When God gives His law to His people it comes as grace on top of grace. This means that there must be grace for the law to come on top of. If there is no foundational grace, then the only kind of grace the law conveys is not constructive but destructive as it shows us our need of Christ. But to those redeemed by the blood of the Passover Lamb, God prefaces His law in this way, “I am the LORD your God, who brought you out of the land of Egypt, out of the house of slavery. You shall have no other gods before me” (Exodus 20:1–3).

Peter is writing to those who stand righteous by faith in Christ (1:1). The Christ in whom they stand has granted them all things that pertain to life and godliness (v. 3). He has granted his great and precious promises through which they partake of the divine nature (v. 4). For the reason of those two grants, we are to make every effort at these virtues. All our effort then is an expression of faith in Christ. Before you make every effort at these virtues, make sure there is a faith to supplement first, faith in the Christ of those promises.

Those Who Have All and Those Who Have Not (2 Peter 1:3–4)

Fill in the blank. 

The pastor announces, “Hey church, Jesus has given us everything we need for ____________!”

So what’s rattling in your noggin? I bet most Evangelicals would have answers related to either evangelism and growth or finances and buildings. Jesus has given us everything we need to be BIG. I think many responses would indicate just how deeply the prosperity heresy has infiltrated the ranks. Of course, she is dressed up as a sexy spy rather than gaudily made up—prosperity soft rather than prosperity over-the-top. That said, how few would answer godliness?

“His divine power has granted to us all things that pertain to life and godliness, through the knowledge of him who called us to his own glory and excellence, by which he has granted to us his precious and very great promises, so that through them you may become partakers of the divine nature, having escaped from the corruption that is in the world because of sinful desire” (2 Peter 2:3–4).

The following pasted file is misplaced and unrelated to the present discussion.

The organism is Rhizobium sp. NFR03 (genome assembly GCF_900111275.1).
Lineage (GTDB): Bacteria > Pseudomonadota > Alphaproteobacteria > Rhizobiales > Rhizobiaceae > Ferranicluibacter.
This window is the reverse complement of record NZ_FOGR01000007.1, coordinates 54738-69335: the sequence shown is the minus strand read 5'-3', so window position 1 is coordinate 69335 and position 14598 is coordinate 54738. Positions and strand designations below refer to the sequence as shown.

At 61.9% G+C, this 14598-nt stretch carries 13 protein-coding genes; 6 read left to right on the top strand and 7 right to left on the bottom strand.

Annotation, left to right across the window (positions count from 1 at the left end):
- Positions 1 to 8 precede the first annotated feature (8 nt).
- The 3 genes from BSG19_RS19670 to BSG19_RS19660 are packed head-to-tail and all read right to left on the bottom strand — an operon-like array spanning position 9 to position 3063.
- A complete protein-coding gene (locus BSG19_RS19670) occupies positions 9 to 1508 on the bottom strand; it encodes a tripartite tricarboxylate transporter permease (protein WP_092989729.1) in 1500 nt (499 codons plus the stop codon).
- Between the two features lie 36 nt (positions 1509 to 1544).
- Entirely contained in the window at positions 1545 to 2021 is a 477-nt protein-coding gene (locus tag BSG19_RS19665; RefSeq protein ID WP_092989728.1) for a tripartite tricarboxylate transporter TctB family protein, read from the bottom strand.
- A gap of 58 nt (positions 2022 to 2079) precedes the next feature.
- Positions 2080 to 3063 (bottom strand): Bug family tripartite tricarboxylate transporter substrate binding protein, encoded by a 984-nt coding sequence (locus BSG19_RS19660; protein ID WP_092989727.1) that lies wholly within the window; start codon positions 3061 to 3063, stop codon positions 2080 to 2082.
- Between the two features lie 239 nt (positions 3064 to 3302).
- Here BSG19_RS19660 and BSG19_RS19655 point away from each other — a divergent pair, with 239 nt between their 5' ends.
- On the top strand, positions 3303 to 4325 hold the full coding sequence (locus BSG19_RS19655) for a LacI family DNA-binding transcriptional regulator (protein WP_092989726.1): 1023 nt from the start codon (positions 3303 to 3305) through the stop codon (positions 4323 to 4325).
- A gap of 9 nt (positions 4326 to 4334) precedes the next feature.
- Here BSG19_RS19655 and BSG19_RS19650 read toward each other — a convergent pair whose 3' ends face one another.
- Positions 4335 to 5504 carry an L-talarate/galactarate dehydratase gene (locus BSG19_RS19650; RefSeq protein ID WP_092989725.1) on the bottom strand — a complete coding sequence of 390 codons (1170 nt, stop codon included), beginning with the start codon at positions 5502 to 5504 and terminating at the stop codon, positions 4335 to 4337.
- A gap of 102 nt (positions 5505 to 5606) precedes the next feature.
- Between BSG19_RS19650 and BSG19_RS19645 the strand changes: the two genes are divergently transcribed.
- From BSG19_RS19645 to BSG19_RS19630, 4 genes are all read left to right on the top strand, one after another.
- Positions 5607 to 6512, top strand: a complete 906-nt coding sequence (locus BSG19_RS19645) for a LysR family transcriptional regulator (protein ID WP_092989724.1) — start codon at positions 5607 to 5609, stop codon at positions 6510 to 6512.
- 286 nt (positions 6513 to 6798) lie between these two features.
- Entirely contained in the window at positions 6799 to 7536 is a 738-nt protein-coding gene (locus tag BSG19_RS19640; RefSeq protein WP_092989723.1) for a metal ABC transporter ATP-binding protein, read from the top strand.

All we need for life and godliness, Christ has granted us by His divine power. If you’re checking the Scriptures for an exchange policy, hoping for some measurable bigness instead, I’m afraid you’ll find you don’t have an authentic receipt. You’ve received no grant from Christ at all. You don’t have to make godliness attractive to the saints.

Still, though the saints rejoice at this promise, godliness remains one of those words we throw around but seldom pause to define. Our text speaks of “life and godliness.” The pairing links them together as one. Godliness is a way of life. Godliness is life. As sin is death, so godliness is life. In this way we see that godliness is akin to holiness and righteousness. It is a way of looking at the same thing from a different angle. 

What particular aspect is brought to the fore by speaking of godliness? The original could be translated as “piety” or “devotion.” The reason godliness is such a good translation is that these are the words used to define what godliness means. Unfortunately, we think of a pious person as one who puts on a show of religious devotion. Though the hypocrite is devoted, it is only to the religion of self. But true piety is godliness—a life devoted to God. The only alternative to piety then is idolatry. Calvin defined true piety in this way: